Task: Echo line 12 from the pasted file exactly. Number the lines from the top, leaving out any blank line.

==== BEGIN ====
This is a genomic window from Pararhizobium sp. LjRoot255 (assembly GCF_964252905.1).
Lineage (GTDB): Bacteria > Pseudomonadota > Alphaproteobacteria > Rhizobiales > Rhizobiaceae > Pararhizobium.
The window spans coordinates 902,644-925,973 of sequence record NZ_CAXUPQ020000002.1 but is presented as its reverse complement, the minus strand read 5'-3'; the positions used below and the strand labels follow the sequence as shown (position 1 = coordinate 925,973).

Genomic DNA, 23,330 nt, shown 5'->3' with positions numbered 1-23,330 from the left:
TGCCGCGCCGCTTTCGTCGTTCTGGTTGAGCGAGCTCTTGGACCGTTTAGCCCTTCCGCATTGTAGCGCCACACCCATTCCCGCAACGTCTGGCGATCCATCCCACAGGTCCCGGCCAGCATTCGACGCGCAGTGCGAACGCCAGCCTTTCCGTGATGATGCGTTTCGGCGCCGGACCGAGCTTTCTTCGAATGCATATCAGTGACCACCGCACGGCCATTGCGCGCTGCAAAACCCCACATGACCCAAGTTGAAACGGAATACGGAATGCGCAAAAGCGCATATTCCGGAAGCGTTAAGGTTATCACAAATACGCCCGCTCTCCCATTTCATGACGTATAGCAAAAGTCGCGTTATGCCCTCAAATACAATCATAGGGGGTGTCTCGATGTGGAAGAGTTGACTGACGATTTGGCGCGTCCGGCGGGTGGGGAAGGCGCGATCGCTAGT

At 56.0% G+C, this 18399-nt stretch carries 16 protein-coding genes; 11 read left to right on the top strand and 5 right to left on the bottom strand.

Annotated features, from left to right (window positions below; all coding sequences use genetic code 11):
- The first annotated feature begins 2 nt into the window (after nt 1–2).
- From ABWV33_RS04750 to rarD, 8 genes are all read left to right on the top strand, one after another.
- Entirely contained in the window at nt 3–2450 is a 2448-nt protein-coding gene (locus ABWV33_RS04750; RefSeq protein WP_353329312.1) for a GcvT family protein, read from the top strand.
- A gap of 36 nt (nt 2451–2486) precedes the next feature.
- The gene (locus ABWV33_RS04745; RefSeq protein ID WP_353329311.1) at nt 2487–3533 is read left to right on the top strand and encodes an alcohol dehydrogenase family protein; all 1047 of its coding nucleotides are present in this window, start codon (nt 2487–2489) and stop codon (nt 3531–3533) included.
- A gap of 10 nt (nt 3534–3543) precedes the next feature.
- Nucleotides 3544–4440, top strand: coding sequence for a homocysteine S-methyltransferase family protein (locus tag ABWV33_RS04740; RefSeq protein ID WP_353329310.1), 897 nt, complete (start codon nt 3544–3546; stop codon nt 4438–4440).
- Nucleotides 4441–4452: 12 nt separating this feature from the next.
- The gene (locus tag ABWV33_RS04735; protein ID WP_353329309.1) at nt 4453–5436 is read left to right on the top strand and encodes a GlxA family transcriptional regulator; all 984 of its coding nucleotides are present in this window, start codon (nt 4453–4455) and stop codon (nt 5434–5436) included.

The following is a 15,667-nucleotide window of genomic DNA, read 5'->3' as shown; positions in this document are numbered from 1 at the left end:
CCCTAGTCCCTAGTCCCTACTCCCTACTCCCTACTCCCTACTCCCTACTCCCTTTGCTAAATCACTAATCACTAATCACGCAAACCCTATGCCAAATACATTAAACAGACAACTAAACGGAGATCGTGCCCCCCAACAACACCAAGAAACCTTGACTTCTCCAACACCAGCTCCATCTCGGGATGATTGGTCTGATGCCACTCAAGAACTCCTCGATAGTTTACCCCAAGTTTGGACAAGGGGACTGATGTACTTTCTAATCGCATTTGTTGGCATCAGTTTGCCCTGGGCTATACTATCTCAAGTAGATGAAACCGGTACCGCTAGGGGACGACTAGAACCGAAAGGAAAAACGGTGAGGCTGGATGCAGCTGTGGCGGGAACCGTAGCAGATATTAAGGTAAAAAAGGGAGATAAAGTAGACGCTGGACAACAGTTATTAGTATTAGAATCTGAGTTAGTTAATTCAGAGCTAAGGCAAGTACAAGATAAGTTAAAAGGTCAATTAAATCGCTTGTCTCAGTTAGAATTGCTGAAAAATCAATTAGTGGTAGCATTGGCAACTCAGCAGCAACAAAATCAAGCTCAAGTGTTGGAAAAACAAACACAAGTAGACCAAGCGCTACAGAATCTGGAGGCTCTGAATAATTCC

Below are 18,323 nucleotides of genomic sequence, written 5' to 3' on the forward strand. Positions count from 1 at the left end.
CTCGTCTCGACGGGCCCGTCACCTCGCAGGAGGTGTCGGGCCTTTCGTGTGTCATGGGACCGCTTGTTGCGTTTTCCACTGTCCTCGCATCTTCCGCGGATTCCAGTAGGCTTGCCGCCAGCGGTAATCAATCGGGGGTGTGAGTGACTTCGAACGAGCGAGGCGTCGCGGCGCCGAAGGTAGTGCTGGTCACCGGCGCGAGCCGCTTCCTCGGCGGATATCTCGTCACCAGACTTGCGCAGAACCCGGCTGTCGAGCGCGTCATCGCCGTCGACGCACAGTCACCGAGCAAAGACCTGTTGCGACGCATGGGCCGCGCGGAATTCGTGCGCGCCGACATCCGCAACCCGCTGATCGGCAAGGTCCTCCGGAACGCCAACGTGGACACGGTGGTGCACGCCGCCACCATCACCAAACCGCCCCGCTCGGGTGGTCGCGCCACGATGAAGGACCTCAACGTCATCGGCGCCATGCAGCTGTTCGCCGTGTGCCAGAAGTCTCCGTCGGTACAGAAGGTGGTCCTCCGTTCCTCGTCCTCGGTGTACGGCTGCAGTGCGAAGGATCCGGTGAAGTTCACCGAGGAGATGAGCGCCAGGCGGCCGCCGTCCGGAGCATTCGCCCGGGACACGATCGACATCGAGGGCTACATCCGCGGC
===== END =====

- The gene (locus ABWV33_RS04745; RefSeq protein ID WP_353329311.1) at nt 2487–3533 is read left to right on the top strand and encodes an alcohol dehydrogenase family protein; all 1047 of its coding nucleotides are present in this window, start codon (nt 2487–2489) and stop codon (nt 3531–3533) included.